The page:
The Fragile Lives We Lead

I know we have no REAL control over what happens to us. Our end is pre-destined but we have the power to alter when that end is based on action and good deeds. Or so I’ve been told and firmly believe.

The older I get the more wise I feel, its true. There are certain things I am absolutely sure of. For example: As a child I refused to believe that if my brother slapped me while I was crossing my eyes, I could get stuck that way, however as an adult, I know this can be a truth. Other less obvious things are mostly feelings now, but feelings I am so sure of, I can almost say with certainty that there is truth behind it. Once again, being a believe in G-d, the outcome can change for anyone when it is His will.

This IS very deep for me, I know, I apologize. Sometimes I get philosophical and need to pour out my thoughts and feelings…mostly when I am emotional about something. Like my posts

The Best Show Ever – And It’s Not Even Broadway


The Boy, The Man & Me

As funny as I think I am, these are the posts that have gotten the most hits, likes and feedback.

Today, I am emotional. Overtired from taking my best friend to the airport (over an hour drive away) and returned at the house by 5:30 AM and then got the kids off to school and myself at work. No one missed the bus, everyone had lunch, brushed hair and teeth and clean clothing on…success. But still highly emotional.

My great-niece who is just a baby is on a respirator. Her mother, my niece, is upbeat and focused on getting the word out for prayer groups and staying positive. I on the other hand am an emotional wreck. This niece was my flower-girl. I watched her grow up and I myself am a mother of young children. I know first-hand what it feels like to have a newborn hospitalized and though her baby is not brand new, her baby is ill and needs help, good thoughts and prayers. I’ve watched my niece grow up, met her friends, she has helped me in times of need and she is pure goodness. To think that she has to suffer in this way is overwhelming me.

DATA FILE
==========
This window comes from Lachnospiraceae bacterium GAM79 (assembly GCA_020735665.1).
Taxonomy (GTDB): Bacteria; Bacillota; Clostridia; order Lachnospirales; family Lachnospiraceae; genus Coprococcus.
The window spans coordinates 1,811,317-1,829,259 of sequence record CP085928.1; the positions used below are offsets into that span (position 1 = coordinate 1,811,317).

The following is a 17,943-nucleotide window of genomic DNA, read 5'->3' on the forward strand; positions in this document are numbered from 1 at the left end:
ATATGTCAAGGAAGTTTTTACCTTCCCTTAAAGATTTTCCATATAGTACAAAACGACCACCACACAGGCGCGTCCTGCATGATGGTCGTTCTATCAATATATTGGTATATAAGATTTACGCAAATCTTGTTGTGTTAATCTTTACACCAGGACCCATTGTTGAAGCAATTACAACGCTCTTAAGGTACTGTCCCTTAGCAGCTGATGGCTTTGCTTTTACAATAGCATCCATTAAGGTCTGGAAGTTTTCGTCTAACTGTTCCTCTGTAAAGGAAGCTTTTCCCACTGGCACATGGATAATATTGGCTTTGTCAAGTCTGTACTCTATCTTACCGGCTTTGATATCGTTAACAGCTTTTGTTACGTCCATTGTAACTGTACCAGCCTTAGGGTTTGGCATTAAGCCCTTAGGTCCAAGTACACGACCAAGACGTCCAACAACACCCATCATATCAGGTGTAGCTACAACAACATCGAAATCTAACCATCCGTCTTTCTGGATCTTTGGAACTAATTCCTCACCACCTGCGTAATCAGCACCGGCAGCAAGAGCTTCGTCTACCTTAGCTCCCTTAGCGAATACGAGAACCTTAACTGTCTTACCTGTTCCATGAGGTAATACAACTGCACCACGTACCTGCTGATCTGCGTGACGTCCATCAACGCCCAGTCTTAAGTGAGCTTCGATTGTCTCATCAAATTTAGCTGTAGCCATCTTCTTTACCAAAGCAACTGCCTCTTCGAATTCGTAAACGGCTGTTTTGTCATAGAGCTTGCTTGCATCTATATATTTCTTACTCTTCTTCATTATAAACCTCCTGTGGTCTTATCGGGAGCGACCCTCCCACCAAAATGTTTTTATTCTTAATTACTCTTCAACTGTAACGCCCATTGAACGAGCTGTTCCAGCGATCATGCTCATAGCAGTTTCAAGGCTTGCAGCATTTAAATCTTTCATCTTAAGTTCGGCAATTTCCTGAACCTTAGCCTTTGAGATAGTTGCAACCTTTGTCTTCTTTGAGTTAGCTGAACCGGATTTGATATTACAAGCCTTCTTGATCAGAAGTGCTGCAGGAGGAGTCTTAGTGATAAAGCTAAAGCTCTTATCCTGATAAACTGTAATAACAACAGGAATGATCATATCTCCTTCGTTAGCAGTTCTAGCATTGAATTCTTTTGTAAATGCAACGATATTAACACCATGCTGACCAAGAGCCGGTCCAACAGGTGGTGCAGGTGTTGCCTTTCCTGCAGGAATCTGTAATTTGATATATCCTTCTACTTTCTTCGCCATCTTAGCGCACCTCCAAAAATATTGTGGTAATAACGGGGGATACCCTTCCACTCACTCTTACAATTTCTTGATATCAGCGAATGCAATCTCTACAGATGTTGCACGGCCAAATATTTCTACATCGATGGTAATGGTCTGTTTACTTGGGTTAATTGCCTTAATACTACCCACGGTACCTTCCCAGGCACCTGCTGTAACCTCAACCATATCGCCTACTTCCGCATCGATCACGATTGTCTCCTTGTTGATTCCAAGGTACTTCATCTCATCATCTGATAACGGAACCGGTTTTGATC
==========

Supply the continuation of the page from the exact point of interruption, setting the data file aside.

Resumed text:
This time of year is auspicious for Jews. Rosh Hashana is the holiday where G-d decrees who will live and who will die in the coming year and we have 10 days until Yom Kippur to plead for a better outcome. Every year there is a passage that fills my heart with sadness and trepidation.

Here is the English of that prayer:

On Rosh Hashanah will be inscribed and on Yom Kippur will be sealed how many will pass from the earth and how many will be created; who will live and who will die; who will die at his predestined time and who before his time; who by water and who by fire, who by sword, who by beast, who by famine, who by thirst, who by storm, who by plague, who by strangulation, and who by stoning. Who will rest and who will wander, who will live in harmony and who will be harried, who will enjoy tranquillity and who will suffer, who will be impoverished and who will be enriched, who will be degraded and who will be exalted.

Congregation aloud, then hazzan (the leader):


Remove the Evil of the Decree!

We plead for mercy and hope we acted in the best possible way to be granted more time on this earth. My heart was broken on 9/11. My heart broke again with the massive loss in New Orleans and Japan. My heart breaks when I hear that older person passes right before the holidays…or worse, right after.

But we pray. We give charity. We repent and we ask each other for forgiveness. We act better. We speak nicer to each other. And we pray.

I am older and wiser and feel in my heart that when we spread word to help one another we make a difference. Maybe not in a way we can understand if G-d chooses a different outcome in the one we hoped for, but perhaps the difference will be in how we conduct ourselves.

May we all merit good health, and a happy, successful, fruitful new year.


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